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I find it difficult to understand why the 'size' of the set of rational numbers in an interval such as [0,1] is zero. I know that there are way more irrational numbers than rational numbers such that m(set of irrational numbers) = 1 and as such m(set of rational numbers)=0.

But I still find it difficult to reconcile with the fact that there are infinitely many rational numbers in the interval [0,1].

Can someone provide an explanation for this?

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Because of the fact that $$m([0,1] ) = m(\mathbb{Q} \cap [0,1]) + m(\mathbb{Q}^c \cap [0,1]). $$ –  Nameless Aug 7 at 3:26

2 Answers 2

up vote 4 down vote accepted

The definition of measure means that if $(X_i)_{i\in\mathbb N}$ are measurable and disjoint, then $$\mu(\bigcup_i X_i) = \sum_i \mu(X_i)$$ In particular, if each $X_i=\{x_i\}$ is a single point, then $\mu(X_i)=0$ and so $$\mu(\bigcup_i X_i) =0$$

Alternatively, let $X=\{x_1,x_2,\dots\}$ be a countable set of real numbers, and, for $\epsilon>0$, let $I_1,I_2,\dots$ be a sequence of open intervals, with $x_i\in I_i$ and $\mu(I_i)=\epsilon/2^{i+1}$. Then the total measure of $\bigcup_i I_i$ is at most $\frac{\epsilon}2$. That means that $\mu(X)<\epsilon$ for evry $\epsilon>0$, which means $\mu(X)=0$.

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I would first ask whether it is the infinity of the set or the density that is throwing you off. If it is truly the infinite nature of the set, perhaps it might be better to play with the Cantor set first. In fact, this may seem even more paradoxical in that case, as the Cantor set has the same cardinality as $[0,1]$. But it is more evident here without density obscuring things that we have measure zero. The cantor set can be contained by construction in $2^n$ intervals of length only $3^{-n}$ for all $n$, thus has measure less than $(2/3)^n$, so it seems fairly clear it must be measure zero.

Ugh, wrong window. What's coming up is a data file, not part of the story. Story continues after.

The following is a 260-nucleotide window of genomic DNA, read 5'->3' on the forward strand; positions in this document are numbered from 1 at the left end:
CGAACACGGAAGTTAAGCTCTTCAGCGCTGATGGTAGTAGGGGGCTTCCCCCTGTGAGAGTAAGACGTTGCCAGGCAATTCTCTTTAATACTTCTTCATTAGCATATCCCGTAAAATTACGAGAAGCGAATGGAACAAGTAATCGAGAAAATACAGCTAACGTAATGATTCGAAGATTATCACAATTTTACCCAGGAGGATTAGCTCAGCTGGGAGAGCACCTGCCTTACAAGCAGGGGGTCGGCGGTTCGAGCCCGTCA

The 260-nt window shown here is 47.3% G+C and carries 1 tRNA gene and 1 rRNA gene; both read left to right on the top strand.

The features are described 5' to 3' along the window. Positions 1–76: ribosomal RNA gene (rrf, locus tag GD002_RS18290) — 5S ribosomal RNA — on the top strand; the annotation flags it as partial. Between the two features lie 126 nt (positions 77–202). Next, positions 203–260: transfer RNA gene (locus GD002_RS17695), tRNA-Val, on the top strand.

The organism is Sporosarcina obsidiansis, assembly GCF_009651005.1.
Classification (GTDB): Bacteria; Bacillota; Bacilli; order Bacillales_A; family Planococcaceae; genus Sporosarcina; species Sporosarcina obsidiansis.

If instead it is the density, I might recommed you tackle the perhaps more flummoxing notion that there are open and dense subsets of $[0,1]$ with arbitrarily small measure. In other words we have sets $U$ that are dense, also contain some small interval around every point of $U$, and yet somehow not only fail to cover every point, but fail to even cover many of them.

To see why this might be reasonable, consider something simple like $(0,1)$, now obviously this has full measure in $[0,1/\pi)\cup(1/\pi, 1]$, but it makes the point that an open set covering all rationals an missing a point, so the fact that a set is open about rationals certainly doesn't mean it covers everything, in a sense this is because if you look at numbers going towards $1/\pi$ the intervals we may find around them shrink somewhat quickly. If we impose some even more severe restrictions on interval size, we can get even better results.

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